Bede drops the curtain while the scene is at its best, the king praising and giving thanks, and the nobles and people joining their acclamations with their sovereign over this great religious reformation! A whole clergy had been transformed into orthodox by a few "clips" of the scissors fetched from Rome. The festivals of the Church had been placed on the sound and solid basis of a reformed calendar; and a kingdom, aforetime blighted and mocked with heretical and barbarous rites, and ministered to by priests with the horrid tonsure of Simon Magus, had become enriched and fructified by ordinances full of efficacy and mystic grace, and served by priests without doubt holy, seeing they have "holiness" written upon their heads by the scissors which have imprinted upon them the orthodox tonsure. Well might Pictavia rejoice! It has opened a new epoch! And well might "the most excellent Lord and most glorious King Naiton" rejoice, seeing he has found—what has he found?--that Word which maketh wise unto salvation? That Word which a king of old made a lamp to his feet? That Word which has showed to nations the road to greatness?--no! "the most excellent Lord and glorious King Naiton" has found—a rectified Easter Calendar!

There is another side to this bright picture. Voices not altogether in unison are heard to mingle with this chorus of national rejoicing. Whence come these discordant sounds? These are the protests of certain recalcitrant members of the Columban clergy who refuse to submit their heads to be shorn after this new and strange fashion. It matters not, we can hear them urge, whether the head to be tonsured after this mode of after that, or whether it be tonsured at all. Ours is not a gospel of tonsure one way or other. Columba did not cross the sea and institute his brotherhood at Iona merely to initiate Scotland into the mystery of the tonsure. The truth of our doctrine and the efficacy of our sacraments do not lie in the peculiar tonsure of the man who dispenses them. That were to make Christianity a system of childish mimicry or of wicked jugglery. Nor does the power of the eucharist to edify depend on its being solemnised on a particular day. It is the grand fact of the Resurrection that gives the Christian festival its sublime significance. Tonsure or no tonsure is therefore noting to us. But it is everything it is to submit our heads to have imprinted upon them the badge of subjection to Rome. That were to renounce the faith of our fathers. It were to arraign and condemn Columba and the elders of Iona as having been in error all along, and guilty of schism in living separate from Rome, and following rebelliously the precepts of Scripture when they ought to have submitted to the councils of the Church. Know therefore, O King, that we will not obey our command nor receive your tonsure.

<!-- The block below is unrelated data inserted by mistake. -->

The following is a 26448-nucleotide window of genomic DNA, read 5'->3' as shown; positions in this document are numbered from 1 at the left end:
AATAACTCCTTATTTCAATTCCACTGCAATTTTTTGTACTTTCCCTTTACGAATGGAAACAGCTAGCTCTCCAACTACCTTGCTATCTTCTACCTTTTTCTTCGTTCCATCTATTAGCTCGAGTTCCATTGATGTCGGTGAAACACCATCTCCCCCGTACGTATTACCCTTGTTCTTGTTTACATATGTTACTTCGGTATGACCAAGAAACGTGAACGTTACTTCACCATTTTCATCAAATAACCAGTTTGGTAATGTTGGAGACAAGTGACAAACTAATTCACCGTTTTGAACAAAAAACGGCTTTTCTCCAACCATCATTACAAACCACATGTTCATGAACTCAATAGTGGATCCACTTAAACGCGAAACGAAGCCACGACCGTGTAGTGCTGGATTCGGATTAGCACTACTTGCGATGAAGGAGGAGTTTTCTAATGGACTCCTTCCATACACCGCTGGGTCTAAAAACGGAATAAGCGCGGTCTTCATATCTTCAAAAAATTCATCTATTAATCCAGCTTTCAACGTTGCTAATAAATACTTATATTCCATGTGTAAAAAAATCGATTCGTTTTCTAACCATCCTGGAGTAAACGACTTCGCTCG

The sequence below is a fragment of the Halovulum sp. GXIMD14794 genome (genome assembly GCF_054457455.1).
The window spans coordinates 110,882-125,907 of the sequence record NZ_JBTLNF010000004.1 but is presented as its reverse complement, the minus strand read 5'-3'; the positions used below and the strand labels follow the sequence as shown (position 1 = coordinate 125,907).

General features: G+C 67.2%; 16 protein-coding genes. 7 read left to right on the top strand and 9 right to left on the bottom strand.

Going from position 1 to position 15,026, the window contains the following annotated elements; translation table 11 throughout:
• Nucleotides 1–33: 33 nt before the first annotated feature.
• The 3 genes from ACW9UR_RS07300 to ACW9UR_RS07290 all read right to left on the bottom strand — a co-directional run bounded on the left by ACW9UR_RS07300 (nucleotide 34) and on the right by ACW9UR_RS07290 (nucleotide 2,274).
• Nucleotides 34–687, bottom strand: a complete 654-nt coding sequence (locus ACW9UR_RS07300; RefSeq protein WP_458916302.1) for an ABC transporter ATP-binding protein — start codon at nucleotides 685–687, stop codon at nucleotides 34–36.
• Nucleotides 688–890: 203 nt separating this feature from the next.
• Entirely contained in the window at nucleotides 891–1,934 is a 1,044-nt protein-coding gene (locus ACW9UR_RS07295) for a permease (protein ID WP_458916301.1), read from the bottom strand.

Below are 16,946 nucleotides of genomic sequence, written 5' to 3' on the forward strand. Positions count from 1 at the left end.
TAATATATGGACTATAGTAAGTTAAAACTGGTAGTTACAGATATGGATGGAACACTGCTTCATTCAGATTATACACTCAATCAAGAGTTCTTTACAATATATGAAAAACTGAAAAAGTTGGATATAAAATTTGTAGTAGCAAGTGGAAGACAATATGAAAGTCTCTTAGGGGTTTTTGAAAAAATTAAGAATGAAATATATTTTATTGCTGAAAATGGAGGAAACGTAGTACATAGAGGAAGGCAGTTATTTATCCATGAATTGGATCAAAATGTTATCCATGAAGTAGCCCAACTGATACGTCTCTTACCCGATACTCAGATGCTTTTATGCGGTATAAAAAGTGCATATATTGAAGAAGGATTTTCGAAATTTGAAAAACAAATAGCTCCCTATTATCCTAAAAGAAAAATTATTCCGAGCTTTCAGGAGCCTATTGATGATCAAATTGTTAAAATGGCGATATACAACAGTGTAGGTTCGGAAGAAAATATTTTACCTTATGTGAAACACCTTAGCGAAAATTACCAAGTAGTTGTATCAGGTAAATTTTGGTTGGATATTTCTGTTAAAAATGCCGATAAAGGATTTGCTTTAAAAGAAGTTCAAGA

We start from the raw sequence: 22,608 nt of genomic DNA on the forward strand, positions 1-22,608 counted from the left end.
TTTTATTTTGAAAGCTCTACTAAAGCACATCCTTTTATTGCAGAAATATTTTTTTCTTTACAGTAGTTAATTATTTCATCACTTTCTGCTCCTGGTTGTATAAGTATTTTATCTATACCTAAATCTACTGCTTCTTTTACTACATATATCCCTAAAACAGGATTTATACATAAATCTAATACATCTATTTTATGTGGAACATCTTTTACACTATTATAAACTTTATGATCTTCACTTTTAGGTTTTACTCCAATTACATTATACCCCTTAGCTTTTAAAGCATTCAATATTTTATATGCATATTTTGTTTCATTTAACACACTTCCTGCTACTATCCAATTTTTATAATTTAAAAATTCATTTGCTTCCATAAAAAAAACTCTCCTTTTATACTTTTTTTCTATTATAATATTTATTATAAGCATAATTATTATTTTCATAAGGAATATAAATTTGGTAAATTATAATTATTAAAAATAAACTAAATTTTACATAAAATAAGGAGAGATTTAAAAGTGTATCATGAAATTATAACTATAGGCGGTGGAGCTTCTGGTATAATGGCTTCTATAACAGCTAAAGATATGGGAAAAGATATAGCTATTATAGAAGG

This was conduct truly faithful and magnanimous. It shows that the spirit of Columba still lived in the Scottish Church, and that the people of Scotland, instructed by pastors who could intelligently and firmly sacrifice status and emolument at the shrine of truth, had not so far degenerated as the silence of the monkish historians of after days would make us think. There must yet have been no inconsiderable amount of piety and Christian knowledge in Scotland.